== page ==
Warsaw Pact: Climate Deal Puts The World Bank on Track for 2015 and Identifies Technology as the Key

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The UN Climate Change Conference in Warsaw Poland was drawn to a close last weekend by Martin Korelec, president of the Cop 19 Conference who stated: “Warsaw has set a pathway for governments to work on a draft text of a new universal climate agreement so it appears on the table at the next UN Climate change conference in Peru. This is an essential step to reach a final agreement in Paris, in 2015.”

The main features of the agreement relate to an increased focus on technology transfer from developed to developing countries and engagement of expert consultancy groups in assisting the developing world.

The main features of the Cop 19 agreement are:

  1. It was reported that member governments have now completed work on the Climate Technology Centre and Network (CTCN), designed to assist developing countries in setting up focal points to accelerate the transfer of technology.
  2. An internal mechanism was established to provide the  most vulnerable populations with better protection against loss and damage caused by extreme weather events and slow onset events such as rising sea levels: the so called ‘Warsaw International Mechanism for loss and damage.”
  3. A comprehensive list of plans was agreed upon to enable developing countries to better assess the immediate impacts of climate change and what they need to do to become more resilient – several developed countries had  pledged more than $100 million to the adaptation fund to fund such projects
  4. The United States, United Kingdom and Norway pledged $280 million to assist developing countries reducing   deforestation and degradation of forests.
  5. Developing countries are to prepare biennial submissions on their updated strategies and approaches for scaling up finance between 2014 and 2020.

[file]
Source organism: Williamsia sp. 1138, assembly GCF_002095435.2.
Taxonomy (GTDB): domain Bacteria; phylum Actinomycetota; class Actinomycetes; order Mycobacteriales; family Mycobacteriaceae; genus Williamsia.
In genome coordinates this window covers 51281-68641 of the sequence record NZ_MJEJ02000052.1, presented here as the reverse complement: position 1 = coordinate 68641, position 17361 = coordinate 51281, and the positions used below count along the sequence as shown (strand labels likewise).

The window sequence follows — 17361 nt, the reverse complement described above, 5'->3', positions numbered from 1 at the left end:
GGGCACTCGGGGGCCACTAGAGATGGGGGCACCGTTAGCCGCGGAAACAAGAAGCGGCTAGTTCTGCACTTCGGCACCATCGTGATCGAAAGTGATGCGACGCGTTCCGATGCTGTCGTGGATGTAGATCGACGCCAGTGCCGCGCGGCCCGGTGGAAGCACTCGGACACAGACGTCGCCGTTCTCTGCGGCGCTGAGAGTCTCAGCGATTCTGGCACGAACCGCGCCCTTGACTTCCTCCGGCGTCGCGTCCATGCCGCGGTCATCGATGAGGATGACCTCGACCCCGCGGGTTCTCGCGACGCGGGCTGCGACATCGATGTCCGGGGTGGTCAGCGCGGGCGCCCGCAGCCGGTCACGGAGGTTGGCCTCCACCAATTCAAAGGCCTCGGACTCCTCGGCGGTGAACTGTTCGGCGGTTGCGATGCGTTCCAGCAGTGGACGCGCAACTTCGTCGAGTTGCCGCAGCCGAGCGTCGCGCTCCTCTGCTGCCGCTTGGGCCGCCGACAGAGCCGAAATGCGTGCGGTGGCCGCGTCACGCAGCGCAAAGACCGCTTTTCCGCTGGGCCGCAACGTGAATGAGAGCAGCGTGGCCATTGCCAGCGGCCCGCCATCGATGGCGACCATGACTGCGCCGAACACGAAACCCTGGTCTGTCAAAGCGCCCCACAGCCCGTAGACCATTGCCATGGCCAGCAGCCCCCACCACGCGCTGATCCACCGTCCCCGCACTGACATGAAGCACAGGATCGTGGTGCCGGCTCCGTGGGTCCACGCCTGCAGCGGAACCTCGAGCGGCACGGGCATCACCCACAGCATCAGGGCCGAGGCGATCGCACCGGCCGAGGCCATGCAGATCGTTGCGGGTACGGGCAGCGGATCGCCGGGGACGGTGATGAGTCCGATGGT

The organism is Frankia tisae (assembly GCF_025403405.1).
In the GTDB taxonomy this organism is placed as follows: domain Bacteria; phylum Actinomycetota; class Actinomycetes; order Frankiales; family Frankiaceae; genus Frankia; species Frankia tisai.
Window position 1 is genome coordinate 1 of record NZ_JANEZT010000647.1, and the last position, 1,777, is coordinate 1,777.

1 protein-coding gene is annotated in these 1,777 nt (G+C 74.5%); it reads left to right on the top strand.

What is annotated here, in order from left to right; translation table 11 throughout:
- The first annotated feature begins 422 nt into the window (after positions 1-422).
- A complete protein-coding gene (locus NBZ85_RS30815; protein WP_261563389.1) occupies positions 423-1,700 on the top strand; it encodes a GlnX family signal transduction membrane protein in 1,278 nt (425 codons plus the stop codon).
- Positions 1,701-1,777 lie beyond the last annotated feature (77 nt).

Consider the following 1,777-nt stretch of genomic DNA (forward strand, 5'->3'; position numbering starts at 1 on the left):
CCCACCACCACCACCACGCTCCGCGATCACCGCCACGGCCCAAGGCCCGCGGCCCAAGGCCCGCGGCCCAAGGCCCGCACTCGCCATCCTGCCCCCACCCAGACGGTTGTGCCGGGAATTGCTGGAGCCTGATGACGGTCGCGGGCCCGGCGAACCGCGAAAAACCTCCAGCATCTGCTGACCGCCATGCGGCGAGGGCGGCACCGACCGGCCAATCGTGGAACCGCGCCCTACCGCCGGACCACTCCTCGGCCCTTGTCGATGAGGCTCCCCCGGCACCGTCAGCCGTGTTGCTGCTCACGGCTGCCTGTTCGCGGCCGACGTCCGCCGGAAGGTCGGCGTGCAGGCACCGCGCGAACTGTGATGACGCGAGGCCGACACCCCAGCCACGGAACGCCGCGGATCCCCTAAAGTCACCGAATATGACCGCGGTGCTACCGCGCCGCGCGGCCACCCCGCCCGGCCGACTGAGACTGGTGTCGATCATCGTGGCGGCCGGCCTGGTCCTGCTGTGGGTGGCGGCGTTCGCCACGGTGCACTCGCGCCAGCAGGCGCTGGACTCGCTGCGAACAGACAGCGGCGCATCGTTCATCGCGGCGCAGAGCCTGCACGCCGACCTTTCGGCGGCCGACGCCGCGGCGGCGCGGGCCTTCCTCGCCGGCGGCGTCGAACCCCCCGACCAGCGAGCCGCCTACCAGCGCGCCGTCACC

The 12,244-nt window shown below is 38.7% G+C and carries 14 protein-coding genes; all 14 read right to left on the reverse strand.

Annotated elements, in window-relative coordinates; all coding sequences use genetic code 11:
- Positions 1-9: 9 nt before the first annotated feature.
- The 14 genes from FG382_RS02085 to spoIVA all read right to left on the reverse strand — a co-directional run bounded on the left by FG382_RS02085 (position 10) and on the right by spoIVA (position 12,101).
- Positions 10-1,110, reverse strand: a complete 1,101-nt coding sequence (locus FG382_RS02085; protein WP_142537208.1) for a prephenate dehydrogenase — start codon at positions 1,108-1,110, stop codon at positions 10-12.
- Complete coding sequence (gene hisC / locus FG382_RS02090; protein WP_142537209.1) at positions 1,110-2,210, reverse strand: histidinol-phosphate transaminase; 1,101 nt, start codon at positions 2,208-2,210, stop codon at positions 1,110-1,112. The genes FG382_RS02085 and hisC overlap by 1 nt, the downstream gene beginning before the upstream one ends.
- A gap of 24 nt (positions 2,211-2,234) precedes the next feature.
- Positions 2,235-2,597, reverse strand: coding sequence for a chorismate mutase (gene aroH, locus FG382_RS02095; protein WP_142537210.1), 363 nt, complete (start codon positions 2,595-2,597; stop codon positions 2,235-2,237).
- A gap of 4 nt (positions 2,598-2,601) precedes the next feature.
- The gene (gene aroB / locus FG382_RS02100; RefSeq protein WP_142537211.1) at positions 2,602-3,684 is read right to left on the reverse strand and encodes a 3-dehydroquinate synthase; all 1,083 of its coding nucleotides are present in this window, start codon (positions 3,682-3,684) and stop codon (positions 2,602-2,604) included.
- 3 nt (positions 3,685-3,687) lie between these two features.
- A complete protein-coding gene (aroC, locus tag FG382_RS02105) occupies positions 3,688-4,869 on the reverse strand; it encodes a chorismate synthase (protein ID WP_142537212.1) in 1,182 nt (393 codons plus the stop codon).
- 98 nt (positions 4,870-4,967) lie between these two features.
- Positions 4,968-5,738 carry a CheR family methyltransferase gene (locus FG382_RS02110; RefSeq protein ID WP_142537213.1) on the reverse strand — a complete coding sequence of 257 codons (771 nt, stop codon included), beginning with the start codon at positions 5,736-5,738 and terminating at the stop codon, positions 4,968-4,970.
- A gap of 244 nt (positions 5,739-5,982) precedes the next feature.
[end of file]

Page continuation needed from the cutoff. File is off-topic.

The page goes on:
6. Forthcoming contributions of public climate finance to support developing nations will shortly be made by the United States, European Union and others. Developed countries are also to prepare statements once every two years on how they are planning to scale up climate finance to deliver $100 bn per year by 2020.
  7. The Green Climate Fund will also commence its initial resource mobilization process in December 2014.

China did, however, lead a push back by some nations arguing in their terms for more flexibility for poorer nations, which was seen by U.S. lead negotiator Todd Stern as suggesting that China was seeking to roll back earlier agreements, and in that regard he said he felt like he was “going into a time warp.”

Nevertheless, consensus among the United States and other delegations is that Warsaw has certainly put the world back on track and builds on COP 18’s push for greater commitment to the Green Climate Fund. COP 19 also moves us on to the next step in the processes which is the climate summit in New York on 23 September 2014, which has been described as a “solutions summit” of government, industry and civil society. United Nations General Secretary Ban Ki Moon declared that the 2014 Summit will “bring bold and new announcements and action.”